Seeing in colour: A hundred years of studies on bee vision since the work of the Nobel laureate Karl Von Frisch

Adrian G. Dyer, Jair E. Garcia, Mani Shrestha, Klaus Lunau

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One hundred years ago it was often assumed that the capacity to perceive colour required a human brain. Then in 1914 a young Austrian researcher working at Munich University in Germany published evidence that honeybees could be trained to collect sugar water from a 'blue' coloured card, and find the colour among a number of different shades of achromatic grey. Von Frisch thus established honeybees as an important model of sensory processing in animals, and for work including his demonstration that bees used a symbolic dance language, won a Nobel Prize in 1973. This work led to the establishment of several research groups in Germany that developed a rich understanding of how bee vision has shaped flower colour evolution in the Northern Hemisphere. Applying these insights to Australian native bees offers great insights due to the long-term geological isolation of the continent. Australian bees have a phylogenetically ancient colour visual system and similar colour perception to honeybees. In Australia similar patterns of flower colour evolution have resulted and provide important evidence of parallel evolution, thanks to the pioneering work of Karl von Frisch 100 years ago.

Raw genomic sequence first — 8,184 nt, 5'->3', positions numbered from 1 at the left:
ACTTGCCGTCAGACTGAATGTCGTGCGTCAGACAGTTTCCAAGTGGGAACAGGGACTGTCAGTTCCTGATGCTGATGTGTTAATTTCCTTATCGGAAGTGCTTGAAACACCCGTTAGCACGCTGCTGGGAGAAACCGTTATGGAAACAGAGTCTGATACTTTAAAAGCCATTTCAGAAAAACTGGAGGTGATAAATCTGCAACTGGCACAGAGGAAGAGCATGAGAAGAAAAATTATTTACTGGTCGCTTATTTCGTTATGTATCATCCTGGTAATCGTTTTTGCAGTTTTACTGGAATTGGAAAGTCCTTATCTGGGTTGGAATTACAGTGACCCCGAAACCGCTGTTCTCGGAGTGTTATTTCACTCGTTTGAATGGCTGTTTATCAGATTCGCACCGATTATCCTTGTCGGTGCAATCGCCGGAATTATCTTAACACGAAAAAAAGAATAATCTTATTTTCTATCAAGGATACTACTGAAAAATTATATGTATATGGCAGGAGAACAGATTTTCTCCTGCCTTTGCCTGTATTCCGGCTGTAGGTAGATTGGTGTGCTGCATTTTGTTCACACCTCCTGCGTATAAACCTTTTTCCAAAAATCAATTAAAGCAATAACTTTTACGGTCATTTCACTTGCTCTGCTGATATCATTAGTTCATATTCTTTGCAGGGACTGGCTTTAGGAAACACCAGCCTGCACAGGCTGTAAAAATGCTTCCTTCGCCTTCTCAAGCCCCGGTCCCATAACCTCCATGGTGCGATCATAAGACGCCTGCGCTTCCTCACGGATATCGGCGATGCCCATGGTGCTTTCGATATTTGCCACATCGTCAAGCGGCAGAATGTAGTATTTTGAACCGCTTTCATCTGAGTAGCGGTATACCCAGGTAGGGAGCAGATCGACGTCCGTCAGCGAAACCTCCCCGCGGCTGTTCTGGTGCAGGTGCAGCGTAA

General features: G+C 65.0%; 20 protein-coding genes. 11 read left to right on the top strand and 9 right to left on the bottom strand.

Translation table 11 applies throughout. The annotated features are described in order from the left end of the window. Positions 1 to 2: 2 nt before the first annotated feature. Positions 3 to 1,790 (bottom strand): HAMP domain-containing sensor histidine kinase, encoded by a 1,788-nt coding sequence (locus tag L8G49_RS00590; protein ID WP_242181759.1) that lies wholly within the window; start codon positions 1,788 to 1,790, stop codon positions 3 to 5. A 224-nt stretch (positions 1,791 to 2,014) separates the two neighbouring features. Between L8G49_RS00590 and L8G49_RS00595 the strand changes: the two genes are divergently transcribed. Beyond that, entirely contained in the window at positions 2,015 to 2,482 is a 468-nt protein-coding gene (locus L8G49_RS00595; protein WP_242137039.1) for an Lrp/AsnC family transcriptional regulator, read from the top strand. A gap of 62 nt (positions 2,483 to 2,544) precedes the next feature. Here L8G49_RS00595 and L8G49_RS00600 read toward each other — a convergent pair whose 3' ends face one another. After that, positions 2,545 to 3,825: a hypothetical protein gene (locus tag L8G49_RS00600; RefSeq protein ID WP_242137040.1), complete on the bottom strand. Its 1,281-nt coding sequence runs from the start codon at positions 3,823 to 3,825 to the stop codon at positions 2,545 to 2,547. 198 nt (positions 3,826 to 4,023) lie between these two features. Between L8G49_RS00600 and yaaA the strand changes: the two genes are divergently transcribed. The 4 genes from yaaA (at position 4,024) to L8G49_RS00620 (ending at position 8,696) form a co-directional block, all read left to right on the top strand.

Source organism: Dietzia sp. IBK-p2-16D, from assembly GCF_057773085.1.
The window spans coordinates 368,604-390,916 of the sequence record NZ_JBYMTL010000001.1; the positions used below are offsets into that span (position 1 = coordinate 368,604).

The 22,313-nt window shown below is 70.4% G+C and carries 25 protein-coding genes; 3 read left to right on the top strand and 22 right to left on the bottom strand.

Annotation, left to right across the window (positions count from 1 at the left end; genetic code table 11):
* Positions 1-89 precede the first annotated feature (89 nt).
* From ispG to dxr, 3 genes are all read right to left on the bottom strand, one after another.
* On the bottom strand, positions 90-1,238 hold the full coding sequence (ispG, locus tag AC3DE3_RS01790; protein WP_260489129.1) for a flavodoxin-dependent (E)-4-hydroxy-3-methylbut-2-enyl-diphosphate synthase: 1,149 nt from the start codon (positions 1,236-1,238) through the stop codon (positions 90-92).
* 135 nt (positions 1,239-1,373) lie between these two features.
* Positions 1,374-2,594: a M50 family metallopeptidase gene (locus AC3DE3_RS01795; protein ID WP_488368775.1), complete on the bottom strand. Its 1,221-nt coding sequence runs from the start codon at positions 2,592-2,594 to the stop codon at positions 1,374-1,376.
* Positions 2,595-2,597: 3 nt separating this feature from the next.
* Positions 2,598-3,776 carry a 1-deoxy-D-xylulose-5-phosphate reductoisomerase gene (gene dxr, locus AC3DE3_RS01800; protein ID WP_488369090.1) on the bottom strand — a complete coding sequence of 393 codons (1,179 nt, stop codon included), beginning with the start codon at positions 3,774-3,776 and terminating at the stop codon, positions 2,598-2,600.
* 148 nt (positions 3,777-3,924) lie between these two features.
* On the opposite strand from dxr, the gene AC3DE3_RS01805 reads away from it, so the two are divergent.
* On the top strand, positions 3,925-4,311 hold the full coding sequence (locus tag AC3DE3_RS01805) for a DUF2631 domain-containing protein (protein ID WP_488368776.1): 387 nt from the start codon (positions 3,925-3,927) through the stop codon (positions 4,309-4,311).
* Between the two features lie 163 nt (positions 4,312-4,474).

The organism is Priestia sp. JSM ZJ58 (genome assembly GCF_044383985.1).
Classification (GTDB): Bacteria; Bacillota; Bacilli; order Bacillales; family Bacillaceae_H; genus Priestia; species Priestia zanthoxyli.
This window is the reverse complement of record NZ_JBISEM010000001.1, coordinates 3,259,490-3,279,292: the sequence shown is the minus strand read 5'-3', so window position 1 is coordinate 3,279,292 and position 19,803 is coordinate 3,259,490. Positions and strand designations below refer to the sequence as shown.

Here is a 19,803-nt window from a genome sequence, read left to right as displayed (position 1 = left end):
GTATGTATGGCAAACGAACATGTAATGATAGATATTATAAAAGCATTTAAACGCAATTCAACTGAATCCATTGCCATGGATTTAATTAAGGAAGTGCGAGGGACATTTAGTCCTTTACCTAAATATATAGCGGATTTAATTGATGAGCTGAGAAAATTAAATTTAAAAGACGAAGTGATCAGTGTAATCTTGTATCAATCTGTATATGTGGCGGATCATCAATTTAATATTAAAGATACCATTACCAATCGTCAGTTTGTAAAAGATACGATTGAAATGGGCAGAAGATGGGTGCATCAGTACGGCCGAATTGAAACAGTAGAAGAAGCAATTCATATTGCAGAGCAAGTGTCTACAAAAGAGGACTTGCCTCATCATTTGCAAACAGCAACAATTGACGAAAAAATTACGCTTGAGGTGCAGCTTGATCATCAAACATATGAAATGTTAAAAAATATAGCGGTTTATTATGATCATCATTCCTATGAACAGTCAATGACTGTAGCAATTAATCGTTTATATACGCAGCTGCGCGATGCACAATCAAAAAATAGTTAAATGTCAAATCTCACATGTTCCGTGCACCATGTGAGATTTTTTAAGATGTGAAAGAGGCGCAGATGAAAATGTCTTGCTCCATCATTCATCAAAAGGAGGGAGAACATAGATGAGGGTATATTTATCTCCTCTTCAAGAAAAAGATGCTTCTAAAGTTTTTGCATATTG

Original languageEnglish
Pages (from-to)66-72
Number of pages7
JournalProceedings of the Royal Society of Victoria
Issue number1
Publication statusPublished - 2015


  • Biogeography
  • Climate
  • Flower
  • Photography
  • Pollinator

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